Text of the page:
In almost all instances, we try to exert this control over those who are vulnerable to us, which is a shame. Because we end up stifling their own sense of originality and taste.

For example children don’t emerge from the womb afraid of spiders and snakes, yet there are millions of them out there who now recoil at these little creatures. Where did that come from?

For me, beauty lies in almost everything. Certainly everything that is natural and if my eyes can’t appreciate it then I endeavor to understand where the beauty is.

Because I think this is actually the point I was trying to get to … everything is actually beautiful. If we fail to see that, then our focus is too narrow and the flaw is actually within us.

Washing ugly with beauty

The story that I read on the news yesterday evening was so ugly it genuinely crushed my spirit for the night. It wasn’t written as an ugly story, which made it worse.

It was actually written up as something that we were to be amazed and proud of.

Some idiot in south FL had hooked himself a 350 pound Warsaw Grouper and they had a picture of Mr N. E. Anderthal grinning from ear to ear with his catch suspended upside down on a hook.

This fish swam the seas for over 50 years before ending on this idiot’s hook and for what purpose? Sport. Yes. Mr N. E. Anderthal and the whole family of neanderthals are avid sports fisher-folk.

You know if someone fishes in order to eat a fish for their supper, I have absolutely no problem with that. If someone living in the wilderness and surviving on whatever he catches, happens to kill and eat a deer, again I have no problem with it.

But when some idiot with issues in the bedroom chooses to end the life of a living creature so he can get a mental hard-on, I have a real problem with it.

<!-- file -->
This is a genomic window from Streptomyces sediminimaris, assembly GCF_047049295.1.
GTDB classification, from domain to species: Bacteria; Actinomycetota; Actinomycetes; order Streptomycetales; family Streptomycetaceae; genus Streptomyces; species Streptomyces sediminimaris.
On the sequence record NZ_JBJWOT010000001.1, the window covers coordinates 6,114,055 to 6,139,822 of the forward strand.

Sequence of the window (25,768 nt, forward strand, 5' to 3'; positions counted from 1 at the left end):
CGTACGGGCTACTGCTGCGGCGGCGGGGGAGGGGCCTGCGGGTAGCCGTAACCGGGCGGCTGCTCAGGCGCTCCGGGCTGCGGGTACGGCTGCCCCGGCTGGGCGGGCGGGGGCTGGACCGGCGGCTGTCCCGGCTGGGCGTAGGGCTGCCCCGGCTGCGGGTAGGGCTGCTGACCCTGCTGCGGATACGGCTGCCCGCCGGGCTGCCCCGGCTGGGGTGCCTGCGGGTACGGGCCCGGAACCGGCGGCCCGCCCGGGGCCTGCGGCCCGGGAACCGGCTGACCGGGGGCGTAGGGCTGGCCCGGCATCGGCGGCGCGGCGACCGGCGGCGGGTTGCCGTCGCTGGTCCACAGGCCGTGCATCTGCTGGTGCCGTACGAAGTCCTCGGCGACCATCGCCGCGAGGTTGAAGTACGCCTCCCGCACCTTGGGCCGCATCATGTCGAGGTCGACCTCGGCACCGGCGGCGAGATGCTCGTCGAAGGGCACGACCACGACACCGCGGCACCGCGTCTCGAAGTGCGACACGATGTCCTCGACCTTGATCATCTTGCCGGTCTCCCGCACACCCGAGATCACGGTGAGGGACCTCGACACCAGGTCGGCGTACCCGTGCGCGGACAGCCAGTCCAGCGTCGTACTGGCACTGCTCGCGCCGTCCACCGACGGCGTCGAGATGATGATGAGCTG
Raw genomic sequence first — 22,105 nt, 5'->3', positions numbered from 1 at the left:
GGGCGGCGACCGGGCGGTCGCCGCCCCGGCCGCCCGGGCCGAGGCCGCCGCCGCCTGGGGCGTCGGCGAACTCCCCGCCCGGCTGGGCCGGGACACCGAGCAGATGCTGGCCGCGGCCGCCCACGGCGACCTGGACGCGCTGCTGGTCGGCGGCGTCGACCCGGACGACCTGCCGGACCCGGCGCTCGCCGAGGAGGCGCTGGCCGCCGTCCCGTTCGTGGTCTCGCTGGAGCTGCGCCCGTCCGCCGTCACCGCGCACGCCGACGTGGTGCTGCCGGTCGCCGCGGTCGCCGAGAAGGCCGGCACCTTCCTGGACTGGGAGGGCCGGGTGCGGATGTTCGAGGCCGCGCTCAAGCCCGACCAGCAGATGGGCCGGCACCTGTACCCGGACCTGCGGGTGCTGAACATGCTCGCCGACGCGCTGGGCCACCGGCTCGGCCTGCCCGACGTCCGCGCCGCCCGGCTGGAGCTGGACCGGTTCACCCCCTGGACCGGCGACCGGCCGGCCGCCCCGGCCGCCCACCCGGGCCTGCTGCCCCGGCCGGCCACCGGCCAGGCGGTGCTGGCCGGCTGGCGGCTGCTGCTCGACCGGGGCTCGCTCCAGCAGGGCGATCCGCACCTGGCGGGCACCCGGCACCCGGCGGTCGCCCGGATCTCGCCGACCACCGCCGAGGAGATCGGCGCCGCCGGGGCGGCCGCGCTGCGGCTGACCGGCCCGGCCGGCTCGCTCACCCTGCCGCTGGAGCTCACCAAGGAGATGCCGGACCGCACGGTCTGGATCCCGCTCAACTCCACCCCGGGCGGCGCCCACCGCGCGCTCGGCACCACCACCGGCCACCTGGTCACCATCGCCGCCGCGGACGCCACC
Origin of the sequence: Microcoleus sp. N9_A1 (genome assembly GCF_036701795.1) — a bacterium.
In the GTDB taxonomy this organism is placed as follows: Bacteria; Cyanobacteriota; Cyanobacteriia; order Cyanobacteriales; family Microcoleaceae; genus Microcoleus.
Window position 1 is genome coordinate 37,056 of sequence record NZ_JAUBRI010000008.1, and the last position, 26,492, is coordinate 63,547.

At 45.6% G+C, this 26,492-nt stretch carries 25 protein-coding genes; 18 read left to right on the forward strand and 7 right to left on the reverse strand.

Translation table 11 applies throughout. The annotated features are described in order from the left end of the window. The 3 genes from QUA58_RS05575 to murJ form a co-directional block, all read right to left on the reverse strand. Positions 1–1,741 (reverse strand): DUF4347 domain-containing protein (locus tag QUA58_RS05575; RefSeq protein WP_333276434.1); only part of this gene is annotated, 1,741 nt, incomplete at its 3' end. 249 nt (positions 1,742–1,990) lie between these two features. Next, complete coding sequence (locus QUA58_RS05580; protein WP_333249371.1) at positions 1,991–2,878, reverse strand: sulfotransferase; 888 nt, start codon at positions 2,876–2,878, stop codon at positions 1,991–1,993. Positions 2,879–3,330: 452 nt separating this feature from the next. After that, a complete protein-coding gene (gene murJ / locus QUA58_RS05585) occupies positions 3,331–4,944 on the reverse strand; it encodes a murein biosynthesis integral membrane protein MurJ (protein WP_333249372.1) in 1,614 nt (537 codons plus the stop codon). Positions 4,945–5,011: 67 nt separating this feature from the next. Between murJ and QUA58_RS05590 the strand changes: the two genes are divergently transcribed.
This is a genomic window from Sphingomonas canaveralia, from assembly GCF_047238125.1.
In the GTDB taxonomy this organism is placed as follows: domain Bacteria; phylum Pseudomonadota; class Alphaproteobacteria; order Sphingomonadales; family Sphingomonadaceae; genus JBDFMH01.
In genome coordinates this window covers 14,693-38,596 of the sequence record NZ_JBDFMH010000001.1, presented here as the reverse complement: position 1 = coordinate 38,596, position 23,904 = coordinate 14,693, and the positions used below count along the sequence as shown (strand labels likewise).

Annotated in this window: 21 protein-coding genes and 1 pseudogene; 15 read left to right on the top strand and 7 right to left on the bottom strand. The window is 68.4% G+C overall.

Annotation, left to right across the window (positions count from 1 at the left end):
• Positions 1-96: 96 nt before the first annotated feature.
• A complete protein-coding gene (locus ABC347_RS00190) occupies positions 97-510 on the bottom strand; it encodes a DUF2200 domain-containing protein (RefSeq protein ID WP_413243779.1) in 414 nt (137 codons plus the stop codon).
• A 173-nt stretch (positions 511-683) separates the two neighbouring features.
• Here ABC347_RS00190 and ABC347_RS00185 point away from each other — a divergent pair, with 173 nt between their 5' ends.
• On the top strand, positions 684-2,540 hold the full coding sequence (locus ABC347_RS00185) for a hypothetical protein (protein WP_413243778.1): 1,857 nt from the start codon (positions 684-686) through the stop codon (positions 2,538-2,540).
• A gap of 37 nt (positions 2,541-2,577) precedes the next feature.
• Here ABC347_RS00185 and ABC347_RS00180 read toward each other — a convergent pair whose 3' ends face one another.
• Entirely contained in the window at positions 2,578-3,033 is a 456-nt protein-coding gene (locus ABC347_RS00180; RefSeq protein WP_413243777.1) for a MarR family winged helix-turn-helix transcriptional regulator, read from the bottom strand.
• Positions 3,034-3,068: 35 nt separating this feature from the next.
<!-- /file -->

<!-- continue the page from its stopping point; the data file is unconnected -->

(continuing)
Mankind commits so much injustice against this planet and the creatures that live on it. But most of it is through accident or indifference. It takes a special breed of human to willfully look down the barrel of their gun, or cast their hook, or harpoon any living creature, and label that as fun.

So yes (rant over) by the time I lay my head on the pillow, I felt dirty and ugly. As humans, we are all dirtied by these actions.

When I opened my eyes this morning, I needed to ground myself again and in so doing, maybe I could find a path beyond the ugliness.

For me, sunrises are unique moments on so many levels and they become a means by which I can reboot and refresh my outlook on things.

The colors of each shade that breaks across the horizon, paint over the ugliness with a fresh coat of beauty.

I hope you like this little collection of images from this morning at the end of the post.

It worked beautifully as as I raced off into the new week with a feeling of joy and appreciation beneath each step.

So it got me to thinking that whenever we encounter something ugly that makes us sick to our stomach, the best medicine is actually to deliberately seek out something beautiful and then gorge ourselves with it.

By allowing the ugly to linger as the last experience you have, you allow it to take root and fester within you.

We are immersed in shock headlines, subjected to work stresses, exposed to so many personal tragedies, that at times it seems ugly is all around us.

But the honest truth is that there is much more beauty around us, if we just make the effort to find it. It won’t come land on our laps and requires just a willingness and belief in finding it.